James Dobson, who said in the primaries that he could never vote for McCain, said the selection of Palin had won him over.
Ms. Palin [will] be given the task of appealing to evangelical voters, who have long been unenthusiastic about Mr. McCain. In many ways, the choice of Ms. Palin may prove to have been as much an effort to drive up turnout among the Republican base as it was a move to compete for women.
“We had a solid Republican and evangelical base,” said Charlie Black, a senior adviser to Mr. McCain. “But now it’s going to be very intense.”
James C. Dobson, the influential conservative Christian leader who said in the primaries that he could never vote for Mr. McCain, said the selection of Ms. Palin had won him over. If he went into the voting booth today, Mr. Dobson told the talk radio host Dennis Prager on Friday, “I would pull that lever.”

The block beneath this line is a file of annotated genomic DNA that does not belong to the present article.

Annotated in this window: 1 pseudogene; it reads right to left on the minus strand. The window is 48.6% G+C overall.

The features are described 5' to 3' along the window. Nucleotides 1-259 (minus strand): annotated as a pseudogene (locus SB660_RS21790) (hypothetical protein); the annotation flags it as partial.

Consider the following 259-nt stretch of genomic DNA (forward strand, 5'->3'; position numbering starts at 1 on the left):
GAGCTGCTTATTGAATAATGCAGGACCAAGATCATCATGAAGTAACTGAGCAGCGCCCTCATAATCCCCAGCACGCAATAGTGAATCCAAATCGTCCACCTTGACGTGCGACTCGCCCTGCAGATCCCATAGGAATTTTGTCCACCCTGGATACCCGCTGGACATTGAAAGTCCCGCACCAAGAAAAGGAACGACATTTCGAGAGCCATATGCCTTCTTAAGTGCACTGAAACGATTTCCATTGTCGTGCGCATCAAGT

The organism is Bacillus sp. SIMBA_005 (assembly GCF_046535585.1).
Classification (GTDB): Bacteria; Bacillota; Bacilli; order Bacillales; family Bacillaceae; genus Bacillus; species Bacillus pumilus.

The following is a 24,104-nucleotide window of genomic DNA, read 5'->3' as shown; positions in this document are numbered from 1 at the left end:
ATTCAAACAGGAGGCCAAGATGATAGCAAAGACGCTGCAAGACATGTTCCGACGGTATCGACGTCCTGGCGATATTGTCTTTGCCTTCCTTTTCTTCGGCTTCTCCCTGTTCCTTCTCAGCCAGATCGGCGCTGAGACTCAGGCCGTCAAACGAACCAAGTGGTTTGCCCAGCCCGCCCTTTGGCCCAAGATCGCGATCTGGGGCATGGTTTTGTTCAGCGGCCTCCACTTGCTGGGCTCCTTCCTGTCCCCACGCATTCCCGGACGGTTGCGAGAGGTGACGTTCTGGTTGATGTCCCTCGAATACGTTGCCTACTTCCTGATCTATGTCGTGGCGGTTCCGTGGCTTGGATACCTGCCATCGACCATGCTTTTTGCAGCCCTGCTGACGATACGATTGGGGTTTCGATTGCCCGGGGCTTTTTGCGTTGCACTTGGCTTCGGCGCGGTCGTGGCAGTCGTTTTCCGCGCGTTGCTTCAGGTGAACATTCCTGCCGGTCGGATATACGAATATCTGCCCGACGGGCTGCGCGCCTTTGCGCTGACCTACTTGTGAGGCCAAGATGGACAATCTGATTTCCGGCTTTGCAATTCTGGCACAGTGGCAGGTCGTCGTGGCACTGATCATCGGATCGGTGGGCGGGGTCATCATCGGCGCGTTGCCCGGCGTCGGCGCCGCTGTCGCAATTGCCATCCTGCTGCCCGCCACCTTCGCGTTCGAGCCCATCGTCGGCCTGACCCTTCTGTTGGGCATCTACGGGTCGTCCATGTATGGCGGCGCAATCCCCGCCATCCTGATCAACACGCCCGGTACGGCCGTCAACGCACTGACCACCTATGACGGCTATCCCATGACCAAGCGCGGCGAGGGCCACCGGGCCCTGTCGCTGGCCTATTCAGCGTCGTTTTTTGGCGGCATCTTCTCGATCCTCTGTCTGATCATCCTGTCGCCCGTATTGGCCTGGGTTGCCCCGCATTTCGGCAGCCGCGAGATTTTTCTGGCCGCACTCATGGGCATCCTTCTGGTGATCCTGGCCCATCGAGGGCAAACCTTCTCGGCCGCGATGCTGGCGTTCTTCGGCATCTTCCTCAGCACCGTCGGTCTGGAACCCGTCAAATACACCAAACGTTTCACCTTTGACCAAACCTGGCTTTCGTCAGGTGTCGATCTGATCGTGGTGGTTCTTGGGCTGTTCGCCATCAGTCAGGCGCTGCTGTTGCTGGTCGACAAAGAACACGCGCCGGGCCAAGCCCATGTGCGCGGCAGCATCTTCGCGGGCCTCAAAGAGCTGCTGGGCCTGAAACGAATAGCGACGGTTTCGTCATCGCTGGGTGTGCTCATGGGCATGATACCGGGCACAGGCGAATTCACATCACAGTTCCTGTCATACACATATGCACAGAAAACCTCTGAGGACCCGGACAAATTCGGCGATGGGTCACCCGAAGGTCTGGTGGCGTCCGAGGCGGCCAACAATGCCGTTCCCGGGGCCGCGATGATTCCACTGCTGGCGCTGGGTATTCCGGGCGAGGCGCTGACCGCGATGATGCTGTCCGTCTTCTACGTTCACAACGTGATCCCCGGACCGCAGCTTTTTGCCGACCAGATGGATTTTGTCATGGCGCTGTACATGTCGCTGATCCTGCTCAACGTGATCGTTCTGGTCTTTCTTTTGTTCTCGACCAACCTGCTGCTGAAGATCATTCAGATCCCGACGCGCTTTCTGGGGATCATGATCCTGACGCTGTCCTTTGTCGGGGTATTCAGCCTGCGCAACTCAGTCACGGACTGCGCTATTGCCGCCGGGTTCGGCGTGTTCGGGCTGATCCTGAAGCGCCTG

If Ms. Palin motivates evangelicals to rally behind the Republican ticket as they did for Mr. Bush in 2004, it could prove significant in states like Iowa and Ohio, where Republicans won by slim margins in 2004. It could also have an effect in North Carolina, a solidly Republican state that Mr. Obama is trying to win by appealing to black voters and new residents.